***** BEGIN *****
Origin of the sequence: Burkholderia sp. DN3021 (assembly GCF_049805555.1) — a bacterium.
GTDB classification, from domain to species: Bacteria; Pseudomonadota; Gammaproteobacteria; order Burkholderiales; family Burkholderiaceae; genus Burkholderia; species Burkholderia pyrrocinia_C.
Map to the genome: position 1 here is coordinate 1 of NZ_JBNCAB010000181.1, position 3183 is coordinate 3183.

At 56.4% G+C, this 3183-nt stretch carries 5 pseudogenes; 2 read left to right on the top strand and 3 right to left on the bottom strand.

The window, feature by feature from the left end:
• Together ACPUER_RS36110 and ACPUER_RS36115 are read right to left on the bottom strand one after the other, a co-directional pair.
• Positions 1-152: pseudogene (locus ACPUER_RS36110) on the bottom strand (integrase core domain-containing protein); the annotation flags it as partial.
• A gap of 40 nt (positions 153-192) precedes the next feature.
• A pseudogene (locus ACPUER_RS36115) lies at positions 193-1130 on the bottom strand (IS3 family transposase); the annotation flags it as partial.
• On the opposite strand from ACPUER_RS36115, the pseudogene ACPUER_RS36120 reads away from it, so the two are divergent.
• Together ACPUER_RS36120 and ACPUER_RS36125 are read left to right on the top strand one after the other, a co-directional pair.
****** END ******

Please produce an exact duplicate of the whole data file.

Origin of the sequence: Burkholderia sp. DN3021 (assembly GCF_049805555.1) — a bacterium.
GTDB classification, from domain to species: Bacteria; Pseudomonadota; Gammaproteobacteria; order Burkholderiales; family Burkholderiaceae; genus Burkholderia; species Burkholderia pyrrocinia_C.
Map to the genome: position 1 here is coordinate 1 of NZ_JBNCAB010000181.1, position 3183 is coordinate 3183.

At 56.4% G+C, this 3183-nt stretch carries 5 pseudogenes; 2 read left to right on the top strand and 3 right to left on the bottom strand.

The window, feature by feature from the left end:
• Together ACPUER_RS36110 and ACPUER_RS36115 are read right to left on the bottom strand one after the other, a co-directional pair.
• Positions 1-152: pseudogene (locus ACPUER_RS36110) on the bottom strand (integrase core domain-containing protein); the annotation flags it as partial.
• A gap of 40 nt (positions 153-192) precedes the next feature.
• A pseudogene (locus ACPUER_RS36115) lies at positions 193-1130 on the bottom strand (IS3 family transposase); the annotation flags it as partial.
• On the opposite strand from ACPUER_RS36115, the pseudogene ACPUER_RS36120 reads away from it, so the two are divergent.
• Together ACPUER_RS36120 and ACPUER_RS36125 are read left to right on the top strand one after the other, a co-directional pair.